Sunday, December 20, 2015

Can I go to them?

By Kara Davis
Postulant, Daughters of Charity

Pope arrives at mosque in flashpoint neighbourhood of Central African capital
Pope Francis arriving to a mosque in a neighborhood in the Central African Republic 
capital Bangui on November 29, 2015.  Photo taken from
On the First Sunday of Advent, a news article was featured on my Facebook newsfeed with a picture of Pope Francis and the headline, “Can I go to them?  Pope Francis’ stunning response to alleged murders.”  As Pope Francis concluded his visit to Africa, “Popemania” infiltrated social media once again.  Something about this particular article, however, grabbed my attention as I curiously clicked on the link to discover to where and to whom Pope Francis was drawn to go this time.

The article stated that there were reports of violence in a nearby neighborhood where Pope Francis had previously ate with local bishops.  Upon hearing the news, the Holy Father immediately asked the Nuncio, “Can I go?  Can I go [to them]?”  The Nuncio replied, “No Holiness.  It is very dangerous.”

The words, “Can I go to them?” have remained with me throughout these weeks of Advent, and have been the focus of much of my prayer during this season.  I imagine Jesus hearing of the violence and suffering of the world and pleading with The Father, “Can I go?  Can I go to them?”  I hear The Father’s response, “It is very dangerous,” and then Jesus’ answer, “I will go to them.”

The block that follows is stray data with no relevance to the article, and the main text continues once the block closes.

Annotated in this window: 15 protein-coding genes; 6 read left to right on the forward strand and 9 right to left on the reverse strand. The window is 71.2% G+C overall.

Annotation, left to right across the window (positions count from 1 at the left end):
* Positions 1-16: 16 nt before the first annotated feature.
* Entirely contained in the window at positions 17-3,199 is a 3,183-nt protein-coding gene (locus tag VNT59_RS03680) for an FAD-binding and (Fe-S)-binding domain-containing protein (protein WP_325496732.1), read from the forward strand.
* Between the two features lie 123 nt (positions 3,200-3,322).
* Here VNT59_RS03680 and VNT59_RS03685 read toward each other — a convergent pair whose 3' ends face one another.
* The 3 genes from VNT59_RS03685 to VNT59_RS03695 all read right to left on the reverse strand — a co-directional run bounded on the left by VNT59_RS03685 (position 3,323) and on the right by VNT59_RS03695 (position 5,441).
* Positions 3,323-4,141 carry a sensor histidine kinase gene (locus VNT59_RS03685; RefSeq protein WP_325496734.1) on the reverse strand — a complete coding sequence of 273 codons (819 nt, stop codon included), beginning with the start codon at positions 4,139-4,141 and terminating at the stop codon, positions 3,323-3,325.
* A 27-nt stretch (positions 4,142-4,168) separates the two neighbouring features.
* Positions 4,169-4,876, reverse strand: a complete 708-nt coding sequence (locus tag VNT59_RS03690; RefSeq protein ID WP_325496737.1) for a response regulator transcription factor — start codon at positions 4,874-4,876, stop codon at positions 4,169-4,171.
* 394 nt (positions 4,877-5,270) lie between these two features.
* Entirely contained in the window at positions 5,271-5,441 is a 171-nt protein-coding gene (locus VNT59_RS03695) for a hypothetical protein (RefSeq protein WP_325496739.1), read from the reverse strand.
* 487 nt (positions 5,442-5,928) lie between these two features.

I am struck by the Divine desire to be with us, to dwell within our human messiness.  During Sunday Mass when we sing “O Come, O Come Emmanuel,” I think, “Emmanuel, God with us.  Do I really want God to be with me, to dwell in my messiness, my vulnerability?”  Then I hear the response, “Can I go to them?”  Rejoice!  Rejoice!  Emmanuel shall come to thee, O Israel.  Give thanks!  God has chosen you.  God wants to dwell with you!

When we sing, “O Come Divine Messiah,” I think, “What are my expectations for this long awaited Messiah?”  Will hope sing its triumph?  Will sadness flee away?  Will He break the captive fetters?  Will He be made lowly, clothed in human weakness?”  Then I hear the responses, “It is very dangerous,” and “I will go to them.”  O Come Prince of Peace.  Dispel violence and hatred, and reveal the face of mercy to the world.

As we begin the fourth week of Advent, I ponder how I am to receive Christ as He comes to me, and how I am called to share the face of mercy with those around me as we continue this pilgrimage of mercy for the coming year.  Just as Pope Francis responded, “Can I go to them,” may we respond with those same words as we bring mercy and joy to the world.  Peace be with you!

No comments:

Post a Comment

Thanks for your comment! Once our admin it approves it, you will see it posted.